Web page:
Sunrise Senior Living has been testing predictive analytics to make smarter hiring decisions, greatly improving retention among participating new workers. The McLean, Virginia-based operator now plans to roll out the system on a larger scale next year.
Sunrise is the fourth-largest senior housing provider in the nation, with 27,125 units, according to a recent ranking from the American Seniors Housing Association. The industry giant has been working with a firm called OutMatch to make its hiring process more data-driven.
“Sunrise has just dipped its toes into the waters of using predictive analytics in hiring, [and] we have found tremendous success in the markets that we’re testing it out in,” said Julie Clark, Sunrise’s vice president for people strategy, field and HR operations. She spoke Wednesday at the SHINE 2017 Senior Care Human Resources Executive Summit in Chicago.
Hires that went through the new system are turning over at rates far lower—by double-digits—than new workers who did not go through the process or who were hired even though the analytics did not deem them a good fit, Clark said.
Results like these are good news for the senior housing industry, which is facing tremendous workforce challenges, including a looming caregiver shortage and high turnover. Average turnover among all employees in assisted living was nearly 35% in 2016, according to a report from Hospital & Healthcare Compensation Service.
Power through data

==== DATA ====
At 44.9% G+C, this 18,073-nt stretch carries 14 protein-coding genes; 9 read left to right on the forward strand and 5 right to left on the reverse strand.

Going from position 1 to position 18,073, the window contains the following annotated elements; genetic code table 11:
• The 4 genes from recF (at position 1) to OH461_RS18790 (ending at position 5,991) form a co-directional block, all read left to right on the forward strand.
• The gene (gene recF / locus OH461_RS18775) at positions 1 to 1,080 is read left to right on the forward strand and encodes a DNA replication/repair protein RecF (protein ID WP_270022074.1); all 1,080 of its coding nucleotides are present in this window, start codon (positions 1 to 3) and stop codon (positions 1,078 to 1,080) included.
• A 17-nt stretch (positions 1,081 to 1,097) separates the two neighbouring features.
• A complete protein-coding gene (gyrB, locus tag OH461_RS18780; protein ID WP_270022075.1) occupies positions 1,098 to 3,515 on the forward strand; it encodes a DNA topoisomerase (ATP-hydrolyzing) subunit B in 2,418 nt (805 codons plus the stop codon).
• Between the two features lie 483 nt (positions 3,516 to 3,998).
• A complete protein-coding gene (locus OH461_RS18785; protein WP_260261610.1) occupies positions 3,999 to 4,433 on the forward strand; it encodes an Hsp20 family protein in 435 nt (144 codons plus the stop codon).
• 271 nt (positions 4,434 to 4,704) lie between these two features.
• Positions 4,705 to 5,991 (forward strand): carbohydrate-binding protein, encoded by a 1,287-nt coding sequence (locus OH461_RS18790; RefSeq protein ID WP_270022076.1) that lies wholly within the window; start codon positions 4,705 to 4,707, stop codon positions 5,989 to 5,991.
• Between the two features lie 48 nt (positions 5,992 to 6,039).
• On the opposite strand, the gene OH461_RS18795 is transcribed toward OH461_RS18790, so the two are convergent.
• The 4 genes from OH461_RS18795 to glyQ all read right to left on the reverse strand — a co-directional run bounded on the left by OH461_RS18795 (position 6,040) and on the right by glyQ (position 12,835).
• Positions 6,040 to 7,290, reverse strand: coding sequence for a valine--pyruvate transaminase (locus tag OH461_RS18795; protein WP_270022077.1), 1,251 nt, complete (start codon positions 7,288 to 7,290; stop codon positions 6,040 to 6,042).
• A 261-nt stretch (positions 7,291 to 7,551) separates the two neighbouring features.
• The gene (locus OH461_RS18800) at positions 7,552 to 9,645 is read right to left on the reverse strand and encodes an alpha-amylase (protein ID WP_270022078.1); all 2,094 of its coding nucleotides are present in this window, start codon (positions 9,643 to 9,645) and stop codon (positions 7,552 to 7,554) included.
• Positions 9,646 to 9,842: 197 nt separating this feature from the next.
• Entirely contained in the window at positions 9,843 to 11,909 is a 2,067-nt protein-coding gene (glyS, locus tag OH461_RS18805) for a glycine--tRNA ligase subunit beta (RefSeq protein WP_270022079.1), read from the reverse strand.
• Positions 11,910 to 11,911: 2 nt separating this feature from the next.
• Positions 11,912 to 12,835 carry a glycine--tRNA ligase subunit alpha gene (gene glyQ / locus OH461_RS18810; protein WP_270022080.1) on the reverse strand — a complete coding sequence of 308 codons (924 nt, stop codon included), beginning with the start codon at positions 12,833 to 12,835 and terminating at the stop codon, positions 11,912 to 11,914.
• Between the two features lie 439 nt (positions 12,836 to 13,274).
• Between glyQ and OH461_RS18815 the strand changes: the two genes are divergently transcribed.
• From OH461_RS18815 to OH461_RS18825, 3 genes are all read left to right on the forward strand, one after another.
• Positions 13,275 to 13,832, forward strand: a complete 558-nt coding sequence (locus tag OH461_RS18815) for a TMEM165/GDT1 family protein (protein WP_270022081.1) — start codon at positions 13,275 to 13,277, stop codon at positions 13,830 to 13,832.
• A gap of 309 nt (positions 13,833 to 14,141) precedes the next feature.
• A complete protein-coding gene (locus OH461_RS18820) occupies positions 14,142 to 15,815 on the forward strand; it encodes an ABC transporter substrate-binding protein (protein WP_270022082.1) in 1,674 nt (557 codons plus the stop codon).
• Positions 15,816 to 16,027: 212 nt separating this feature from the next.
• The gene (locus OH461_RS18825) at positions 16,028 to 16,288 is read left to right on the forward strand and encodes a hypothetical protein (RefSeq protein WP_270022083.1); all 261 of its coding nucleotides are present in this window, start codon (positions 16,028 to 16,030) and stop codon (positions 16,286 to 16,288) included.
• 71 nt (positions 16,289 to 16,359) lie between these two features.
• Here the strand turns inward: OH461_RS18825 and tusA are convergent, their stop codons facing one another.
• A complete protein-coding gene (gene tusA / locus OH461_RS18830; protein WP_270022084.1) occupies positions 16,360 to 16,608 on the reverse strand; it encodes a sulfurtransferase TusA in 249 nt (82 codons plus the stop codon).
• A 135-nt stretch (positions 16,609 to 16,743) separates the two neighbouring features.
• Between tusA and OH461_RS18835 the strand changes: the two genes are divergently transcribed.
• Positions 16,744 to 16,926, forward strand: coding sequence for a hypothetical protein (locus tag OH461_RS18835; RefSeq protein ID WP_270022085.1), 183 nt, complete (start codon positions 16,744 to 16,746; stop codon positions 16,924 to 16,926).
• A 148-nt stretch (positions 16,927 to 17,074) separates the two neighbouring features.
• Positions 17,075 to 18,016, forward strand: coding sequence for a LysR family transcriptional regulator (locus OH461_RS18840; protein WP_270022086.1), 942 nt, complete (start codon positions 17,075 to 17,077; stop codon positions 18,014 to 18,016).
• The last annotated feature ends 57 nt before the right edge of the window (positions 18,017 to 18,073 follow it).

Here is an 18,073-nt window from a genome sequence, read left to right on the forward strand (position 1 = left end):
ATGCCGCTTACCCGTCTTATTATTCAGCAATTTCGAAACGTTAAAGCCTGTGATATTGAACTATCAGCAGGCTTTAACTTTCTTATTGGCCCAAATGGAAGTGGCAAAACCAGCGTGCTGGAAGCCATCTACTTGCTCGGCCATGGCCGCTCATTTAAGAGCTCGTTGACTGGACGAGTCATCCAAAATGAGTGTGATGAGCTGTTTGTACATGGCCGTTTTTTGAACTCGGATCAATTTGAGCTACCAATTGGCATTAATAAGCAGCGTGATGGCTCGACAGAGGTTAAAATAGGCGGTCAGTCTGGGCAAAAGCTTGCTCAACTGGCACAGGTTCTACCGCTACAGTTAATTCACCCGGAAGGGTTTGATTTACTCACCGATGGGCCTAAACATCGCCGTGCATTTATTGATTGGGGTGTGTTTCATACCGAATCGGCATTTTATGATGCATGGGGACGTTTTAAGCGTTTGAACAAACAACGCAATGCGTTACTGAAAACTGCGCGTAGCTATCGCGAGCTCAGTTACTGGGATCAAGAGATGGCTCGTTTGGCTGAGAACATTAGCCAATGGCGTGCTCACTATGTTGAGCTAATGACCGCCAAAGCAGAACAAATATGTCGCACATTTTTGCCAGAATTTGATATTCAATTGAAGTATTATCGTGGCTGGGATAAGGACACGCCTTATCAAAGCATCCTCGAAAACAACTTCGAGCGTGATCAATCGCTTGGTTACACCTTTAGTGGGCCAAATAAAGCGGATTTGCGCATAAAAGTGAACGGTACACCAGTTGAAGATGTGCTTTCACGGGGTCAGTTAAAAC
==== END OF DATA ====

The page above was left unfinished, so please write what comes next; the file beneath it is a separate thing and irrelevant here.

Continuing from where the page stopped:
At Sunrise locations using the data analytics system, job candidates are asked a series of questions that do not have a right or wrong answer. The OutMatch algorithm collects and analyzes data such as how long it takes applicants to answer questions, or how many keystrokes they used. The basic idea is that someone who deliberates a long time on certain questions would not be good in a job requiring rapid-fire decisions, for example.
After crunching all this data, the system offers a prediction about whether the applicant is likely to succeed in a particular job, Clark explained. That prediction is specific to each community, taking into account the unique culture and characteristics of each location.
Furthermore, the algorithm “learns” as it is fed increasing amounts of data, so the predictions are intended to get more accurate over time.
There is some skepticism to overcome as hiring practices move in this direction, Clark acknowledged. It can come across as “spooky” that an algorithm is working behind the scenes, she said.
However, the writing is on the wall for the future.
“We’re only going to have more and more data, so we may as well harness it to make better hiring decisions,” Clark said.
HR is not the only arena where Sunrise has achieved business improvements by trying out a new technology. The company increased leads and move-ins by introducing a “Care Questionnaire” on its website in 2014. This is a short survey that website visitors fill out to help determine their housing and care needs, which provides useful information for consumers and for Sunrise’s sales representatives.
Written by Tim Mullaney